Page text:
The Board majority (with agreement by the dissent) was careful to point out that this decision was specific to the facts of this case and did not establish a "bright-line rule" that the NLRB has jurisdiction over all entities that operate charter schools without regard to location and the legal framework governing their relationships with state and local governments. Despite this caveat, this decision potentially subjects a number of charter school employers to NLRB jurisdiction and may open the door to further expansion of the Board's jurisdiction. While the nonprofit corporation in the instant case favored NLRB jurisdiction, in other circumstances NLRB jurisdiction may not be favorable for charter school employers seeking to maintain their nonunion status. 

Depending on the applicable law that authorizes and governs charter schools, as well as the role of the state or local government in regard to such schools, charter school employers may be at risk of falling within NLRB jurisdiction. In some cases, such as with CMSA, coverage may be helpful to an employer. In other instances, coverage may not be helpful. Charter schools that may be targeted by a union should work with experienced labor counsel to determine their most effective actions and strategies given this new development.

Tanja Thompson is a Shareholder, and Brenda Canale is an Associate, in Littler Mendelson's Memphis office. If you would like further information, please contact your Littler attorney at 1.888.Littler or, Ms. Thompson at, or Ms. Canale at

DISCLAIMER: Because of the generality of this update, the information provided herein may not be applicable in all situations and should not be acted upon without specific legal advice based on particular situations.

© Littler | Attorney Advertising

Written by:


Littler on:

Readers' Choice 2017
Reporters on Deadline

"My best business intelligence, in one easy email…"

Your first step to building a free, personalized, morning email brief covering pertinent authors and topics on JD Supra:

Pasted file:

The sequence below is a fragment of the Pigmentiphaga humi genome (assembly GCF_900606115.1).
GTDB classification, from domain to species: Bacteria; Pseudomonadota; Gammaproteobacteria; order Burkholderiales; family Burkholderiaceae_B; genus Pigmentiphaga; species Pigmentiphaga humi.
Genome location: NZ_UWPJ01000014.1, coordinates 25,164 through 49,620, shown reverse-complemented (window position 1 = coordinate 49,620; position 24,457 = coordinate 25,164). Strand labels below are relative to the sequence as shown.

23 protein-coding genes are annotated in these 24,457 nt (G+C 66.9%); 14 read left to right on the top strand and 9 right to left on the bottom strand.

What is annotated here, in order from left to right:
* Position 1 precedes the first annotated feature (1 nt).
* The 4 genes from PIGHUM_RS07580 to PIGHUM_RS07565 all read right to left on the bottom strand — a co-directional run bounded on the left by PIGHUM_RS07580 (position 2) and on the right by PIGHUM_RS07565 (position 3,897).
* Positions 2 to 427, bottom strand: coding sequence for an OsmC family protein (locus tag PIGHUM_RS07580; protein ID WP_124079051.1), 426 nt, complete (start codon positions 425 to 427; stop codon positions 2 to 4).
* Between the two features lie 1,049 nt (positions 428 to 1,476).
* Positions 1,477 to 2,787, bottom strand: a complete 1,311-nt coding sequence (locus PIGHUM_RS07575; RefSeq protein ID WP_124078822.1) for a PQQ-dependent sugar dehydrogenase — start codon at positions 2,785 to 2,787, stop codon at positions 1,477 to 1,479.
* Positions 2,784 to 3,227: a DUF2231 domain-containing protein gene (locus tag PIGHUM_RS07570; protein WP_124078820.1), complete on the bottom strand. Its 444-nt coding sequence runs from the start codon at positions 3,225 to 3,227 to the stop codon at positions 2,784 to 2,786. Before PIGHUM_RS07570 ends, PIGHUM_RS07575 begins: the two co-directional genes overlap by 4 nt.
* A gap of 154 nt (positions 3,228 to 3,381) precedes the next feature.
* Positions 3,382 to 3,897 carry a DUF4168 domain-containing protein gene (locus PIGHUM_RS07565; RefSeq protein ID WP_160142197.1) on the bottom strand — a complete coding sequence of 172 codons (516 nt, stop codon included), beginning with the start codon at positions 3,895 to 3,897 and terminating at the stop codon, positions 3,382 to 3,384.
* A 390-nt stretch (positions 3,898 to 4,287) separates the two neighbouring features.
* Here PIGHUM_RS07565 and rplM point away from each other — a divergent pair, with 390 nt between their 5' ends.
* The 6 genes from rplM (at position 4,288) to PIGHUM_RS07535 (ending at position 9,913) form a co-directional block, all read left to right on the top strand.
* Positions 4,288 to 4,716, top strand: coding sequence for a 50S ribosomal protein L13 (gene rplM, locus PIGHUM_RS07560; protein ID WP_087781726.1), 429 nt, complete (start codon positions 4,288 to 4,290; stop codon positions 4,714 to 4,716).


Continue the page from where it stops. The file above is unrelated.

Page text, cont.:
Sign up using*

Already signed up? Log in here

*By using the service, you signify your acceptance of JD Supra's Privacy Policy.
Custom Email Digest
Privacy Policy (Updated: October 8, 2015):

JD Supra provides users with access to its legal industry publishing services (the "Service") through its website (the "Website") as well as through other sources. Our policies with regard to data collection and use of personal information of users of the Service, regardless of the manner in which users access the Service, and visitors to the Website are set forth in this statement ("Policy"). By using the Service, you signify your acceptance of this Policy.

Information Collection and Use by JD Supra

JD Supra collects users' names, companies, titles, e-mail address and industry. JD Supra also tracks the pages that users visit, logs IP addresses and aggregates non-personally identifiable user data and browser type. This data is gathered using cookies and other technologies.

The information and data collected is used to authenticate users and to send notifications relating to the Service, including email alerts to which users have subscribed; to manage the Service and Website, to improve the Service and to customize the user's experience. This information is also provided to the authors of the content to give them insight into their readership and help them to improve their content, so that it is most useful for our users.

JD Supra does not sell, rent or otherwise provide your details to third parties, other than to the authors of the content on JD Supra.